“As I was riding along to meet them on the other side I seemed to see, and I seemed to hear, what to me is one of the most real things in all my life, I seemed to see a Council in Heaven. I seemed to hear the words that were spoken. I listened to the discussion with a great deal of interest. The First Presidency and the Council of the Twelve Apostles had not been able to agree on two men to fill the vacancies in the Quorum of the Twelve. There had been a vacancy of one for two years, and a vacancy of two for one year, and the Conference had adjourned without the vacancies being filled. In this Council the Savior was present, my father was there, and the Prophet Joseph Smith was there. They discussed the question that a mistake had been made in not filling those two vacancies and that in all probability it would be another six months before the Quorum would be completed, and they discussed as to whom they wanted to occupy those positions, and decided that the way to remedy the mistake that had been made in not filling these vacancies was to send a revelation. It was given to me that the Prophet Joseph Smith and my father mentioned me and requested that I be called to that position. I sat there and wept for joy. It was given to me that I had done nothing to entitle me to that exalted position, except that I had lived a clean, sweet life. It was given to me that because of my father having practically sacrificed his life in what was known as the great Reformation, so to speak, of the people in early days, having been practically a martyr, that the Prophet Joseph and my father desired me to have that position, and it was because of their faithful labors that I was called, and not because of anything I had done of myself or any great thing that I had accomplished. It was also given to me that that was all these men, the Prophet and my father, could do for me; from that day it depended upon me and upon me alone as to whether I made a success of my life or a failure.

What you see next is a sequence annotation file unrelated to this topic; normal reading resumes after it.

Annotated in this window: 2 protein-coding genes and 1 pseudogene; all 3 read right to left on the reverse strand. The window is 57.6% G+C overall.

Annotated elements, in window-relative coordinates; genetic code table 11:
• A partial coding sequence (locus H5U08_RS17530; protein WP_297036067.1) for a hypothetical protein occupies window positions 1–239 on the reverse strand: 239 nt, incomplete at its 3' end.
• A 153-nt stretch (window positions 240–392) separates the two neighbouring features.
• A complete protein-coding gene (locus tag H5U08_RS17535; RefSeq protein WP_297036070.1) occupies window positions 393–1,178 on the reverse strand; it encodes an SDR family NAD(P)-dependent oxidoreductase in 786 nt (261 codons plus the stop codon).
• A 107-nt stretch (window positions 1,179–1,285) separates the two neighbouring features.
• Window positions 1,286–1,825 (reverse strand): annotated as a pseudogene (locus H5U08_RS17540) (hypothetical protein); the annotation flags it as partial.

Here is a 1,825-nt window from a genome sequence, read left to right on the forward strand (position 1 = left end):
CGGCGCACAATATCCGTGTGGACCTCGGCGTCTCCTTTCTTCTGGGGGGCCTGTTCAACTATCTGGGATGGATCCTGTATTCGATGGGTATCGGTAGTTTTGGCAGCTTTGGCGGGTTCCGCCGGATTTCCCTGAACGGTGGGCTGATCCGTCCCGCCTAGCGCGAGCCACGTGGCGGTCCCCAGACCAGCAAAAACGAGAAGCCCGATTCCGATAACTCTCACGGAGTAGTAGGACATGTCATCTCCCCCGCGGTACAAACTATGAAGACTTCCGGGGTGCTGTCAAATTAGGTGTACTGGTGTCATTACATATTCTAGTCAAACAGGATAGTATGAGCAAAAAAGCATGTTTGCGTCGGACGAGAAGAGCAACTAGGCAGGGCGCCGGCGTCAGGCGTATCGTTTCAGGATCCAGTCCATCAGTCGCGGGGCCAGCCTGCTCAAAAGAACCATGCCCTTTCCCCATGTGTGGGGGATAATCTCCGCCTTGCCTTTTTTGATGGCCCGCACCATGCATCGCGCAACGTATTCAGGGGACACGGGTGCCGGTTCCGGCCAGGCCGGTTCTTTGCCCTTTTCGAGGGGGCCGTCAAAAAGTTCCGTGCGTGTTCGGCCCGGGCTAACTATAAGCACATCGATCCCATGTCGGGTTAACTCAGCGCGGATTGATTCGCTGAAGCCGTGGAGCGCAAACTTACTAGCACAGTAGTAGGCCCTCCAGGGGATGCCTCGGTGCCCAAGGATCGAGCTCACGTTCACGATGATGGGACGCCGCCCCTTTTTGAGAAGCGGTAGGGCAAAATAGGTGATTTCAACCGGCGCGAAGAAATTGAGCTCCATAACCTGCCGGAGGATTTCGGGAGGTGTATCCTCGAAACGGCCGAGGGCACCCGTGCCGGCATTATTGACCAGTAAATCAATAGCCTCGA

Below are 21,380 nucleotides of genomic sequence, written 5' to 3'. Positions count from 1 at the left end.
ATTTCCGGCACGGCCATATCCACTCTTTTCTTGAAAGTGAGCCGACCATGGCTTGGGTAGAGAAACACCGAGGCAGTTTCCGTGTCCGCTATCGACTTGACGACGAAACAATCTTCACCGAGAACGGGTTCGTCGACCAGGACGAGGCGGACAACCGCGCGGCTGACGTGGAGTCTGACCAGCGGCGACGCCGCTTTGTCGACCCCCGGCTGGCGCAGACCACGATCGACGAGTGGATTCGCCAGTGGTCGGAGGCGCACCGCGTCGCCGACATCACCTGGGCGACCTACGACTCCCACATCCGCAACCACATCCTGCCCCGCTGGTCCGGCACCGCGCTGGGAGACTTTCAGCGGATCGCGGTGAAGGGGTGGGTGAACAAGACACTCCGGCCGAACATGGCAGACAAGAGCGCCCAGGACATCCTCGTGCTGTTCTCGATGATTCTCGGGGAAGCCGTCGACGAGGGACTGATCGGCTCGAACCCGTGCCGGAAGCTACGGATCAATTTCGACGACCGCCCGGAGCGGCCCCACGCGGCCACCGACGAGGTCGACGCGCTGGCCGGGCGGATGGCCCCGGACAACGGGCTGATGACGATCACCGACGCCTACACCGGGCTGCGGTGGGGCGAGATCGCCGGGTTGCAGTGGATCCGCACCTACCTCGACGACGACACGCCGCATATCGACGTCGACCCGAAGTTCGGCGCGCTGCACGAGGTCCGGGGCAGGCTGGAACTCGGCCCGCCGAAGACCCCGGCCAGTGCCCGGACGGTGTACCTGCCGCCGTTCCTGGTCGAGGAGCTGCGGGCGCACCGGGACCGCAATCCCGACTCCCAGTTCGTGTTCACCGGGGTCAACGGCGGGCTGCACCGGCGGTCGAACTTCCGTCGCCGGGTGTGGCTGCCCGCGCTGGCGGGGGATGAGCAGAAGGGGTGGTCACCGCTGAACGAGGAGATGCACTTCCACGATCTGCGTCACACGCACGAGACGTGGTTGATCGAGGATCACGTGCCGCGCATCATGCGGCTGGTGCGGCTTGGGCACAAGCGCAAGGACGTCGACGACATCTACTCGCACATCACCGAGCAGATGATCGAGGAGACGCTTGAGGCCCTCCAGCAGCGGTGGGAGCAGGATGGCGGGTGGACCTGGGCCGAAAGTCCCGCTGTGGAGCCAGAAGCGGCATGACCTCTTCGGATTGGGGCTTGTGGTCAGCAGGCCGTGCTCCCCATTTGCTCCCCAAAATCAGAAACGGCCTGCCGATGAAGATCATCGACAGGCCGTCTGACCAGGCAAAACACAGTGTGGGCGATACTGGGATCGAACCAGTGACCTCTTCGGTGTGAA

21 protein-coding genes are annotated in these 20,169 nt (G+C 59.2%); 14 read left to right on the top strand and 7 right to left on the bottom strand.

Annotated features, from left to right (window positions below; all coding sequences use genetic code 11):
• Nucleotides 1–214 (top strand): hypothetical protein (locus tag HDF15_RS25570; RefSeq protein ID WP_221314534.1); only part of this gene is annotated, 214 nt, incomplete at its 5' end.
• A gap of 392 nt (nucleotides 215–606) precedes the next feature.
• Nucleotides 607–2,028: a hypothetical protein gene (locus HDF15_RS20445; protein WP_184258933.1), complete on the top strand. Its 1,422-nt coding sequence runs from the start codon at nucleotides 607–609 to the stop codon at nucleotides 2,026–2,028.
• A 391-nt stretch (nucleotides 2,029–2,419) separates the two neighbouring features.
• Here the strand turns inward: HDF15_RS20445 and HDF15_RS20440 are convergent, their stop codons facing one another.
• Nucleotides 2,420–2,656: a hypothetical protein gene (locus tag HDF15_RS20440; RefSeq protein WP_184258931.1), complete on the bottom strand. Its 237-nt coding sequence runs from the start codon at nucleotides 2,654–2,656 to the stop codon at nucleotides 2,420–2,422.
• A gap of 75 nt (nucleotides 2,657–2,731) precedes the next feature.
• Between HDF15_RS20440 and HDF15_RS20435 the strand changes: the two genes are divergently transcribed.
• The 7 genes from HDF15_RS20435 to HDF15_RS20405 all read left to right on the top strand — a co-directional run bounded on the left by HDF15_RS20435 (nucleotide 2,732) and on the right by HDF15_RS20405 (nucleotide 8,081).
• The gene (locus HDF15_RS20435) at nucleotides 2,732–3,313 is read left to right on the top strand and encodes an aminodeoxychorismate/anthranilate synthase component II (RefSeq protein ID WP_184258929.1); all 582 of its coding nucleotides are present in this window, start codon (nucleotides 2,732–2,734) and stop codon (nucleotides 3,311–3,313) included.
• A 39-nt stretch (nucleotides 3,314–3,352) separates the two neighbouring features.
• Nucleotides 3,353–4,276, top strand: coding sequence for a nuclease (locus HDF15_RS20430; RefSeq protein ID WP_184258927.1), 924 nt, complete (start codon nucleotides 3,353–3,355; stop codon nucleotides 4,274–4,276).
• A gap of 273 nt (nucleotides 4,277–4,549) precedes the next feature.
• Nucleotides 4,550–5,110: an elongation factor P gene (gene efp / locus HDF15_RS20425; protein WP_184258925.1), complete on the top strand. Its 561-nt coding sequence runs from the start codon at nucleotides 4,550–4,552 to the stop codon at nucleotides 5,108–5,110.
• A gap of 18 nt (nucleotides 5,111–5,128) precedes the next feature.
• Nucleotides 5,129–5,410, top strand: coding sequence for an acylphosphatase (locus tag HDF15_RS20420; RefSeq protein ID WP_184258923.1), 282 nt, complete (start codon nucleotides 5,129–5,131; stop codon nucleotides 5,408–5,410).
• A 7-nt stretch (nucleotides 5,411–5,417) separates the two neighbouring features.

There is a law, irrevocably decreed in Heaven before the foundations of this world, upon which all blessings are predicated, and when we obtain any blessing from God, it is by obedience to that law upon which it is predicated.

“It was given to me, as I say, that it now depended upon me.

“No man could have been more unhappy than I was from October 1882, until February, 1883, but from that day I have never been bothered, night or day, with the idea that I was not worthy to stand as an Apostle, and I have not been worried since the last words uttered by Joseph F. Smith to me: “The Lord bless you, my boy, the Lord bless you; you have got a great responsibility. Always remember this is the Lord’s work and not man’s. The Lord is greater than any man. He knows whom He wants to lead His Church, and never makes any mistake. The Lord bless you.’

“I have been happy during the twenty-two years that it has fallen my lot to stand at the head of this Church. I have felt the inspiration of the Living God directing me in my labors. From the day that I chose a comparative stranger to be one of the Apostles, instead of my lifelong and dearest living friend, I have known as I know that I live, that I am entitled to the light and the inspiration and the guidance of God in directing His work here upon this earth; and I know, as I know that I live, that it is God’s work, and that Jesus Christ is the Son of the Living God, the Redeemer of the world and that He came to this earth with a divine mission to die upon the cross as the Redeemer of mankind, atoning for the sins of the world.”

[1] Heber J. Grant, Conference Report, April 1941, p.3-7.